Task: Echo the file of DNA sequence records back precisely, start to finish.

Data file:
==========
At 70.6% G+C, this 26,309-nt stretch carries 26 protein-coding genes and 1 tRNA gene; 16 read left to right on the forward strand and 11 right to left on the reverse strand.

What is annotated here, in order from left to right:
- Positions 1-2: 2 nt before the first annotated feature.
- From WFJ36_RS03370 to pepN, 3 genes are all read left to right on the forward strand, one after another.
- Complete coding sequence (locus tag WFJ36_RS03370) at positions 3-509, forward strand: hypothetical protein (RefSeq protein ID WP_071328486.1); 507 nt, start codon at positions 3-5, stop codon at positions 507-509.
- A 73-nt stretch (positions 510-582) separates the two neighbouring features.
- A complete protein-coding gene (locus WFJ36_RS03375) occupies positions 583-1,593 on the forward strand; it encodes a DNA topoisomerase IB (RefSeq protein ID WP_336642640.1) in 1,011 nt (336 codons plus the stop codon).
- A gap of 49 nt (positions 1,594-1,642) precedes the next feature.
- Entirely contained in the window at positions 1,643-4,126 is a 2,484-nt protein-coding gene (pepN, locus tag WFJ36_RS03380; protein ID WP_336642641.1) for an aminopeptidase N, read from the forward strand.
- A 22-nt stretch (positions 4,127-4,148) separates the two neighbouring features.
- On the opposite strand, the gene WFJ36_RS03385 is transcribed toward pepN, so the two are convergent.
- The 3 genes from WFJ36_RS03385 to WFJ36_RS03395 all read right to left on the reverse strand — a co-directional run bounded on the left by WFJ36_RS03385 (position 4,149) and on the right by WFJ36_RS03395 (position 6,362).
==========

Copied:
At 70.6% G+C, this 26,309-nt stretch carries 26 protein-coding genes and 1 tRNA gene; 16 read left to right on the forward strand and 11 right to left on the reverse strand.

What is annotated here, in order from left to right:
- Positions 1-2: 2 nt before the first annotated feature.
- From WFJ36_RS03370 to pepN, 3 genes are all read left to right on the forward strand, one after another.
- Complete coding sequence (locus tag WFJ36_RS03370) at positions 3-509, forward strand: hypothetical protein (RefSeq protein ID WP_071328486.1); 507 nt, start codon at positions 3-5, stop codon at positions 507-509.
- A 73-nt stretch (positions 510-582) separates the two neighbouring features.
- A complete protein-coding gene (locus WFJ36_RS03375) occupies positions 583-1,593 on the forward strand; it encodes a DNA topoisomerase IB (RefSeq protein ID WP_336642640.1) in 1,011 nt (336 codons plus the stop codon).
- A gap of 49 nt (positions 1,594-1,642) precedes the next feature.
- Entirely contained in the window at positions 1,643-4,126 is a 2,484-nt protein-coding gene (pepN, locus tag WFJ36_RS03380; protein ID WP_336642641.1) for an aminopeptidase N, read from the forward strand.
- A 22-nt stretch (positions 4,127-4,148) separates the two neighbouring features.
- On the opposite strand, the gene WFJ36_RS03385 is transcribed toward pepN, so the two are convergent.
- The 3 genes from WFJ36_RS03385 to WFJ36_RS03395 all read right to left on the reverse strand — a co-directional run bounded on the left by WFJ36_RS03385 (position 4,149) and on the right by WFJ36_RS03395 (position 6,362).